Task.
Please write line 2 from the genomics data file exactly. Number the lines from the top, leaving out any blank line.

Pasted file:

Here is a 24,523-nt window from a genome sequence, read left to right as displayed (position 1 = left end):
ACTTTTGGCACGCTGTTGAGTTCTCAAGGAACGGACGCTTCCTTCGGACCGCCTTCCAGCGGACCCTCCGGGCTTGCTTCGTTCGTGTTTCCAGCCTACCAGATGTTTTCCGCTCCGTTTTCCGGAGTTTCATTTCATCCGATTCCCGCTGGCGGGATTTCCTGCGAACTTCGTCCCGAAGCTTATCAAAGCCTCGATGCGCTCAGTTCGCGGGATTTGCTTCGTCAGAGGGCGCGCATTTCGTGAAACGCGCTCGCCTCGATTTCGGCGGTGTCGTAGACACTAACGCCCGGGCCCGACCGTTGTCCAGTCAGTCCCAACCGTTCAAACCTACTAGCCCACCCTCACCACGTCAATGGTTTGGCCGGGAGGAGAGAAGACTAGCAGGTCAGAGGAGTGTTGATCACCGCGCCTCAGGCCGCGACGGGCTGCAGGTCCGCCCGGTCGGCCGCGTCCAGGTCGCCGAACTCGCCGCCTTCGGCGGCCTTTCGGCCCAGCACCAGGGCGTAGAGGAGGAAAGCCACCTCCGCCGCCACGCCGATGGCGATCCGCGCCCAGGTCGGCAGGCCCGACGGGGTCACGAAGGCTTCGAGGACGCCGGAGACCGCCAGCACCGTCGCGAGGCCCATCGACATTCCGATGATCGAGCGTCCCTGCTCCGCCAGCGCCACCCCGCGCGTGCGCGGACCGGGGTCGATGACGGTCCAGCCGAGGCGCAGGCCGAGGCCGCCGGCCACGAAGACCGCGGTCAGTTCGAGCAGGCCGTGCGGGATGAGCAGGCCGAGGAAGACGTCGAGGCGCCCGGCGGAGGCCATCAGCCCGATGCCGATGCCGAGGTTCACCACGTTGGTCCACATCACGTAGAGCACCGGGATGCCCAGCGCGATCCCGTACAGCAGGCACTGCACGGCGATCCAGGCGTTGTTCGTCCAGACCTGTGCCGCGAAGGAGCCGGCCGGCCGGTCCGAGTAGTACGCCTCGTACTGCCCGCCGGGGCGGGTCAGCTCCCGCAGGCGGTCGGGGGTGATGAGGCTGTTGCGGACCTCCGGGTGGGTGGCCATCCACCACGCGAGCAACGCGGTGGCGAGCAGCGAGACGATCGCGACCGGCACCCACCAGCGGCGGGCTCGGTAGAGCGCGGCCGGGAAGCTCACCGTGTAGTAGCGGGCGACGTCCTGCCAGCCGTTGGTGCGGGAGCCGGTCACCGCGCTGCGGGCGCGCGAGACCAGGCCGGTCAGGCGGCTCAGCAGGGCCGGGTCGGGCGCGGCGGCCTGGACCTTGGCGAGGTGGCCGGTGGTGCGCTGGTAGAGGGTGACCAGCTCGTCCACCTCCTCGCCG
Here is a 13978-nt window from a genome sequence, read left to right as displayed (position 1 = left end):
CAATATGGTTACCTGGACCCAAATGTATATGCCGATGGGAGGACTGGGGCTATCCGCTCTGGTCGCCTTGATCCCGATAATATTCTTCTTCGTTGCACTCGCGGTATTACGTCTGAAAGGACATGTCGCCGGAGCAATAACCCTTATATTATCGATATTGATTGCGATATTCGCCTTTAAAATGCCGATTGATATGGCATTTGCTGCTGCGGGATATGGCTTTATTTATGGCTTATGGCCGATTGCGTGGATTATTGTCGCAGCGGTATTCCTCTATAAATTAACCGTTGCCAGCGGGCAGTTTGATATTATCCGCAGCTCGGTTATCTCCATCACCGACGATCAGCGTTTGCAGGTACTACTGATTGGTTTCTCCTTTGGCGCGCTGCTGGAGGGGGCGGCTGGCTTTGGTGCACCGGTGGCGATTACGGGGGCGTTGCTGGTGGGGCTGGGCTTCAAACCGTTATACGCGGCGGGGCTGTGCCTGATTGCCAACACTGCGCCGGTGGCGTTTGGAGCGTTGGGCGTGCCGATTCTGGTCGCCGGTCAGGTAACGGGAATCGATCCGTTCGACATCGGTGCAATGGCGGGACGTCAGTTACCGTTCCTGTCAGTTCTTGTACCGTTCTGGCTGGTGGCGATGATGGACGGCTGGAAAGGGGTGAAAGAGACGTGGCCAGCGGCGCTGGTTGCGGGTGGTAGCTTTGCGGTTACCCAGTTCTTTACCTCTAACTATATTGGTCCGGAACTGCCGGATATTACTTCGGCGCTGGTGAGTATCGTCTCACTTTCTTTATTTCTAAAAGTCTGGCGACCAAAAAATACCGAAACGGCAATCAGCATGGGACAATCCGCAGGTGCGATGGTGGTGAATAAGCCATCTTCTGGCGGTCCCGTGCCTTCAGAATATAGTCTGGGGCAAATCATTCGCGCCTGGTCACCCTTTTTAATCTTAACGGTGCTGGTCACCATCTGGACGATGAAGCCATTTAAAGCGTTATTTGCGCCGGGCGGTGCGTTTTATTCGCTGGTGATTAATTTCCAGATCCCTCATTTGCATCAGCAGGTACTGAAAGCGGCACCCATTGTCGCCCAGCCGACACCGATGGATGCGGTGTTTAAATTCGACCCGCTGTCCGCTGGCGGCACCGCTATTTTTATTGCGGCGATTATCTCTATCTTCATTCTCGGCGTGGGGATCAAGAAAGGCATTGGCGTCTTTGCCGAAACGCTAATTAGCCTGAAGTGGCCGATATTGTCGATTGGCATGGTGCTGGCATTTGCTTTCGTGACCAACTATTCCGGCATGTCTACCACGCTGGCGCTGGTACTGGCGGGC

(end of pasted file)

ACTTTTGGCACGCTGTTGAGTTCTCAAGGAACGGACGCTTCCTTCGGACCGCCTTCCAGCGGACCCTCCGGGCTTGCTTCGTTCGTGTTTCCAGCCTACCAGATGTTTTCCGCTCCGTTTTCCGGAGTTTCATTTCATCCGATTCCCGCTGGCGGGATTTCCTGCGAACTTCGTCCCGAAGCTTATCAAAGCCTCGATGCGCTCAGTTCGCGGGATTTGCTTCGTCAGAGGGCGCGCATTTCGTGAAACGCGCTCGCCTCGATTTCGGCGGTGTCGTAGACACTAACGCCCGGGCCCGACCGTTGTCCAGTCAGTCCCAACCGTTCAAACCTACTAGCCCACCCTCACCACGTCAATGGTTTGGCCGGGAGGAGAGAAGACTAGCAGGTCAGAGGAGTGTTGATCACCGCGCCTCAGGCCGCGACGGGCTGCAGGTCCGCCCGGTCGGCCGCGTCCAGGTCGCCGAACTCGCCGCCTTCGGCGGCCTTTCGGCCCAGCACCAGGGCGTAGAGGAGGAAAGCCACCTCCGCCGCCACGCCGATGGCGATCCGCGCCCAGGTCGGCAGGCCCGACGGGGTCACGAAGGCTTCGAGGACGCCGGAGACCGCCAGCACCGTCGCGAGGCCCATCGACATTCCGATGATCGAGCGTCCCTGCTCCGCCAGCGCCACCCCGCGCGTGCGCGGACCGGGGTCGATGACGGTCCAGCCGAGGCGCAGGCCGAGGCCGCCGGCCACGAAGACCGCGGTCAGTTCGAGCAGGCCGTGCGGGATGAGCAGGCCGAGGAAGACGTCGAGGCGCCCGGCGGAGGCCATCAGCCCGATGCCGATGCCGAGGTTCACCACGTTGGTCCACATCACGTAGAGCACCGGGATGCCCAGCGCGATCCCGTACAGCAGGCACTGCACGGCGATCCAGGCGTTGTTCGTCCAGACCTGTGCCGCGAAGGAGCCGGCCGGCCGGTCCGAGTAGTACGCCTCGTACTGCCCGCCGGGGCGGGTCAGCTCCCGCAGGCGGTCGGGGGTGATGAGGCTGTTGCGGACCTCCGGGTGGGTGGCCATCCACCACGCGAGCAACGCGGTGGCGAGCAGCGAGACGATCGCGACCGGCACCCACCAGCGGCGGGCTCGGTAGAGCGCGGCCGGGAAGCTCACCGTGTAGTAGCGGGCGACGTCCTGCCAGCCGTTGGTGCGGGAGCCGGTCACCGCGCTGCGGGCGCGCGAGACCAGGCCGGTCAGGCGGCTCAGCAGGGCCGGGTCGGGCGCGGCGGCCTGGACCTTGGCGAGGTGGCCGGTGGTGCGCTGGTAGAGGGTGACCAGCTCGTCCACCTCCTCGCCG